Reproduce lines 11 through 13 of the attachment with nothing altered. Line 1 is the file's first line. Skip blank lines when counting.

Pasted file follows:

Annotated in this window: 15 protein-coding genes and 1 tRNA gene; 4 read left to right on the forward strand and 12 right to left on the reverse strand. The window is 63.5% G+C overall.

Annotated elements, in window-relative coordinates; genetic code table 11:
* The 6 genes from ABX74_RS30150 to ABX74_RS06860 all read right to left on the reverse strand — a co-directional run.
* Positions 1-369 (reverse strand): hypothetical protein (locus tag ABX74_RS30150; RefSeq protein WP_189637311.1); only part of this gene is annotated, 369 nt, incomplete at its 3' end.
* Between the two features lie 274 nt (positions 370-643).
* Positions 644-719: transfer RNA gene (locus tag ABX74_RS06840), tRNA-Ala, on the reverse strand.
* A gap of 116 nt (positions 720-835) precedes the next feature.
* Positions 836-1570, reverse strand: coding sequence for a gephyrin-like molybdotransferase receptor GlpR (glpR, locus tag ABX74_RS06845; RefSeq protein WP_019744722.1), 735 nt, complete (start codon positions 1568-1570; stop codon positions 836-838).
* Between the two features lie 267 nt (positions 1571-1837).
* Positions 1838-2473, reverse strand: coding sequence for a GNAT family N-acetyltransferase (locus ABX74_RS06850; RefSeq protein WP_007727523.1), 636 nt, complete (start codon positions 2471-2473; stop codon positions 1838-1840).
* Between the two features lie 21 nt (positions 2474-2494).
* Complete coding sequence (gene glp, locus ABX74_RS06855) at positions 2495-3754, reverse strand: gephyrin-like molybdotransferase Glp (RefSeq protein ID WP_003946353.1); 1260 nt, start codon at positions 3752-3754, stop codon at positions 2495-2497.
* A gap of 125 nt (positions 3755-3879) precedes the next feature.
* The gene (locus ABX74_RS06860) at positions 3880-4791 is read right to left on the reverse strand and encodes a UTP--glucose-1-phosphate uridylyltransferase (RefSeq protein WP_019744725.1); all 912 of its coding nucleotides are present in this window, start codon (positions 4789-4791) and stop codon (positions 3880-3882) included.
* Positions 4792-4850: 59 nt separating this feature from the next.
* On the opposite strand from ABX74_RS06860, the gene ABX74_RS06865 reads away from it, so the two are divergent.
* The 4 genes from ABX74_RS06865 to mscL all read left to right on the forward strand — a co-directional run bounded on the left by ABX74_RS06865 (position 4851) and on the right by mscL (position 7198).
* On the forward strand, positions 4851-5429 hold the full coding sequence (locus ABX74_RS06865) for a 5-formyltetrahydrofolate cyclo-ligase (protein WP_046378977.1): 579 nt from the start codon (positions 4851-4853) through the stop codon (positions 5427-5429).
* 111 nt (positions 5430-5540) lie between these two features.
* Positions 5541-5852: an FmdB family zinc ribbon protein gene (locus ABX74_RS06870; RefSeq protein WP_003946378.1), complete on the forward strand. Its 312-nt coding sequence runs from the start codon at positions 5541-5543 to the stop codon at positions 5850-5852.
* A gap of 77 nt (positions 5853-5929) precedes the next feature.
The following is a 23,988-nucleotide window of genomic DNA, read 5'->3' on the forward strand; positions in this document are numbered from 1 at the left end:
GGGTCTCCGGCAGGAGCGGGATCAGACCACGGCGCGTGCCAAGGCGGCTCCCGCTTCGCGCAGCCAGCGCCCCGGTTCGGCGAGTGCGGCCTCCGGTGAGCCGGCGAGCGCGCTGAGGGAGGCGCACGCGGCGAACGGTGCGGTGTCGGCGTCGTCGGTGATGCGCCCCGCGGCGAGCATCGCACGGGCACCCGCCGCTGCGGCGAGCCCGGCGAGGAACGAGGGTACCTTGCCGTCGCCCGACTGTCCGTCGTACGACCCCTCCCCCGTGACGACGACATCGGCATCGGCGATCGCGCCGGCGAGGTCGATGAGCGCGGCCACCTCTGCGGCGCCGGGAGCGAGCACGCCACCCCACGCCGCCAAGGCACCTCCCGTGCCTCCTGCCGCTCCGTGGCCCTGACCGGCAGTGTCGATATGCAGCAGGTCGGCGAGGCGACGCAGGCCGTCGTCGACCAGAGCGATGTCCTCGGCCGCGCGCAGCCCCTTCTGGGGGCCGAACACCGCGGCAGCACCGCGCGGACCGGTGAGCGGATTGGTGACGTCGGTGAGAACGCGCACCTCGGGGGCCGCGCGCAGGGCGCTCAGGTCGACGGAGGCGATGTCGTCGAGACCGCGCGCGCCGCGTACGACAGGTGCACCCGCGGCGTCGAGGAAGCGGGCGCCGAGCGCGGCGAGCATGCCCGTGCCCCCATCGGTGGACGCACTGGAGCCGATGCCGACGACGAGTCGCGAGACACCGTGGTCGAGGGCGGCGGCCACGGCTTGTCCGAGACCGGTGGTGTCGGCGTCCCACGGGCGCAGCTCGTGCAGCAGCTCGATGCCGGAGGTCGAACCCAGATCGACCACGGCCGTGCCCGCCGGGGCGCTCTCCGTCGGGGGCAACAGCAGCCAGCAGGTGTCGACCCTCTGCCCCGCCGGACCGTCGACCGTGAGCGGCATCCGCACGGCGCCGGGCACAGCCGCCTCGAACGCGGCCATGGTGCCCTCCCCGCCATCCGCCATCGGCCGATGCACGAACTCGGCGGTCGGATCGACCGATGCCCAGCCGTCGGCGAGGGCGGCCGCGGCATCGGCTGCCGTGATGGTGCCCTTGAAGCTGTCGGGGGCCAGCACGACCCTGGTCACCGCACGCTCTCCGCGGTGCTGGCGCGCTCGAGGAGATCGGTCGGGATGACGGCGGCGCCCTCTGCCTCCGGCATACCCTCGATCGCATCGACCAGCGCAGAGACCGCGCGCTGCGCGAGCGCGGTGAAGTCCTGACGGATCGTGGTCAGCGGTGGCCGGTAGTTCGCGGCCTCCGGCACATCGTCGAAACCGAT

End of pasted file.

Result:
* Between the two features lie 21 nt (positions 2474-2494).
* Complete coding sequence (gene glp, locus ABX74_RS06855) at positions 2495-3754, reverse strand: gephyrin-like molybdotransferase Glp (RefSeq protein ID WP_003946353.1); 1260 nt, start codon at positions 3752-3754, stop codon at positions 2495-2497.
* A gap of 125 nt (positions 3755-3879) precedes the next feature.